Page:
Nov 14, 2019

Blame Doug Ford: Canopy CEO cites retail woes for Q2 bomb

Canopy reports steep Q2 losses amid nearly $50M in charges


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On a day when investors punished Canopy Growth for widely missing revenue and earnings expectations in its latest quarter by sending its stock to a two-year low, its chief executive had a message for the masses: Blame Doug Ford’s Ontario government.

Canopy's chief executive officer Mark Zekulin acknowledged it has been a “challenging couple of quarters” for the cannabis sector as a still-thriving illicit market and emerging oversupply conditions have led several pot companies to report disappointing results.

But perhaps no challenge has been greater than the slow rollout of cannabis retail stores in Canada’s biggest cannabis market, which Zekulin pointed to as a key factor that significantly weighed on the company’s revenue miss.

“To be fair, licensed producers like Canopy should take responsibility for the initial supply challenges that forced Ontario to strategically make other plans and result in a subpar retail framework,” Zekulin said.

“But the fact is: there are not enough stores [in Ontario], there is enough supply and the inability to get more stores rolled out is dramatically hurting the sector.”

Zekulin said he’s relayed his concerns to the Ontario government and while people like provincial Finance Minister Rod Phillips are “saying the right things” there has been little follow-through on those discussions.

“Why it’s not just happening right away, I do not know,” he said.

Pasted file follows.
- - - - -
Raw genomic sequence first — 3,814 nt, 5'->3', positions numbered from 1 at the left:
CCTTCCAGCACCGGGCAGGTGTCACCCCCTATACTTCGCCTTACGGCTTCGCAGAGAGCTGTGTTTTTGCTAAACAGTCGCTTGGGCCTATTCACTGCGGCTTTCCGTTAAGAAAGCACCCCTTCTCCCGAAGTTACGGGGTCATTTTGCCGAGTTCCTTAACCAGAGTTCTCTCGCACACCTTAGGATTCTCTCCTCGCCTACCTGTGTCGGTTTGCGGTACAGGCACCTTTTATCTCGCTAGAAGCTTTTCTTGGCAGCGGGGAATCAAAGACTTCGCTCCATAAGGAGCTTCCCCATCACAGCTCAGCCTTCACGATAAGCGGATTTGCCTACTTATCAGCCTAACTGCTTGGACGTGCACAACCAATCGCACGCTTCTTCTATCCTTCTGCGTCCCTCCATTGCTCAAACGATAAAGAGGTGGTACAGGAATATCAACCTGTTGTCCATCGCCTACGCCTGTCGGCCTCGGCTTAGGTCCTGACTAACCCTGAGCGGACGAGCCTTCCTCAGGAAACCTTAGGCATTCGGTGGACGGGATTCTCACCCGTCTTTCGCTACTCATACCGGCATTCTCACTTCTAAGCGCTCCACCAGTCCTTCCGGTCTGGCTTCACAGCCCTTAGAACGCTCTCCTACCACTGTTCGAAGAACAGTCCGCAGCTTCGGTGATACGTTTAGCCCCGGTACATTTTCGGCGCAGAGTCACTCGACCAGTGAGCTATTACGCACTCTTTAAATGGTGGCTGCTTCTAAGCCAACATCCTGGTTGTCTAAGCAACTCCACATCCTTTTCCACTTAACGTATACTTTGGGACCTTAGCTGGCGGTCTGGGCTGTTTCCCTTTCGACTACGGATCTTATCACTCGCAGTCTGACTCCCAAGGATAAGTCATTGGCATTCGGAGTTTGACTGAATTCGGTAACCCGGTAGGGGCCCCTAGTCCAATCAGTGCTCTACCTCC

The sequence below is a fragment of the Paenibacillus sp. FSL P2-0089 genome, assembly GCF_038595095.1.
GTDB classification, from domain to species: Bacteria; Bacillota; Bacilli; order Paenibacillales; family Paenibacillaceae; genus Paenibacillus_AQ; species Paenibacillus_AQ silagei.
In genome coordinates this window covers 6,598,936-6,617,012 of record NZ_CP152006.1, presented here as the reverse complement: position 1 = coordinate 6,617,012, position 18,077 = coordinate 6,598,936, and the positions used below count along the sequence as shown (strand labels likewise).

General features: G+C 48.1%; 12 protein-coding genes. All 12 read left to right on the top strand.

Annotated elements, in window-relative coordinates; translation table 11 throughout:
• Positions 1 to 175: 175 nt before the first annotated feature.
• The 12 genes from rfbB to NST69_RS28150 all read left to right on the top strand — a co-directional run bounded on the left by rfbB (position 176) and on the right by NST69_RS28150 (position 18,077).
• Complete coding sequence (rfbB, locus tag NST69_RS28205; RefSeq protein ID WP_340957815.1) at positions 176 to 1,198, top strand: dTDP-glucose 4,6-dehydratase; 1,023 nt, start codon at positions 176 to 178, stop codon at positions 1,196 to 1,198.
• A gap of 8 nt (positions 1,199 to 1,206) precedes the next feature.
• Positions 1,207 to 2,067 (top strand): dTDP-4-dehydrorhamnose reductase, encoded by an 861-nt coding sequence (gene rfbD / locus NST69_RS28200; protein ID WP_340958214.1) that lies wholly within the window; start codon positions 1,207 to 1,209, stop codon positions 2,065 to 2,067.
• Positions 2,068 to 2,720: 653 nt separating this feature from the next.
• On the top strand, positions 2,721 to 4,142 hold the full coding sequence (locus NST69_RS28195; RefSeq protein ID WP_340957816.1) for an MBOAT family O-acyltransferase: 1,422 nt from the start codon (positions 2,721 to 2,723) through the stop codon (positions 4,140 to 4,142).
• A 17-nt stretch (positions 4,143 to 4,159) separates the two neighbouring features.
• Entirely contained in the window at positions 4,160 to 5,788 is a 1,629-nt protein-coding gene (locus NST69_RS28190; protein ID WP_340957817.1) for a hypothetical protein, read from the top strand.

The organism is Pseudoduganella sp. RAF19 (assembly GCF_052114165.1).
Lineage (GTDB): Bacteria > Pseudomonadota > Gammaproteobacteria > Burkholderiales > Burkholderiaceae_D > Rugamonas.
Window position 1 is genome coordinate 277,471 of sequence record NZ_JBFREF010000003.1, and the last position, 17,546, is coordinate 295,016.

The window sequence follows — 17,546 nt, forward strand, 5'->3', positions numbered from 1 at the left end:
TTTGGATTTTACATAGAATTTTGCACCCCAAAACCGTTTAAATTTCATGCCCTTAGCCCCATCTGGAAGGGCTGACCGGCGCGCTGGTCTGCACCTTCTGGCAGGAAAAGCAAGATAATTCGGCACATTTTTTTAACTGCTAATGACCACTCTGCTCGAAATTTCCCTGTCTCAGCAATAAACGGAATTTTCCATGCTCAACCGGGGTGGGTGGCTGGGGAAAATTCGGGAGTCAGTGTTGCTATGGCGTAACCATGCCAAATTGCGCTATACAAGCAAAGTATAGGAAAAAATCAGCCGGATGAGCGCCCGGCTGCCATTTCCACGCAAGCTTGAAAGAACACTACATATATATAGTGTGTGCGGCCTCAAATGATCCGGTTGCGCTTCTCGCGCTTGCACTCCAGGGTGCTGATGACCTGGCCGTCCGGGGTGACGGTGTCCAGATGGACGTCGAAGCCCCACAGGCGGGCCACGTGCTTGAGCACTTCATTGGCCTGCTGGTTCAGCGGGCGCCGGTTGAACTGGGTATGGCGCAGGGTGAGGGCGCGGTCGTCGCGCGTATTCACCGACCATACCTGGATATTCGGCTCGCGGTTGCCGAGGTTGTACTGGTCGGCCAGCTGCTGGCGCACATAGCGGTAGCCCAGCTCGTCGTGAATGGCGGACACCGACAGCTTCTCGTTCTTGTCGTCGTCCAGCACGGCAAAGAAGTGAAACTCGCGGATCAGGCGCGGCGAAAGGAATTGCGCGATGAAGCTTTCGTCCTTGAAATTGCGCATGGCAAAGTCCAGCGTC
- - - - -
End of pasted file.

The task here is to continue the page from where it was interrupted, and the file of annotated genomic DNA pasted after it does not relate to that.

Jenessa Crognali, a spokesperson at the Ontario Ministry of the attorney general, said in an emailed statement to BNN Bloomberg that now that the federal supply shortage has begun to show signs of improvement in the past few months, the government can now “return to our original plan to allocate retail store licences based on market demand.” Crognali didn’t provide further details on when the government would move to a merit-based system in issuing cannabis store licences.

Canopy executives on a conference call with analysts remained optimistic that will change. Canopy’s chief financial officer Mike Lee said the company assumes Ontario will begin issuing new licences, allowing for 40 stores a month to open beginning in January, while consumer demand should reach “equilibrium” sometime in the summer or fall.

“If Ontario doesn’t open stores for another year, we have a problem,” Zekulin said.

However, BMO Capital Markets analyst Tamy Chen said in a report on Thursday that even if Ontario opens more stores, it’s hard to see how the province could open enough shops over the next year to fully absorb the industry's increasing production output, which includes the outdoor harvest soon to come to the market.  

Canopy’s second-quarter loss came to $374.6 million in the quarter, attributed to a restructuring of its portfolio of cannabis softgels and oils after recording “returns, return provisions, and pricing allowances” during the period. The company’s net revenue in the quarter totalled $76.6 million, which took into account a restructuring charge of $32.7 million related to its softgel and oil products and was down from $90.5 million from the prior quarter.  It also wrote down $15.9 million in inventory it now deems as “excess or obsolete”.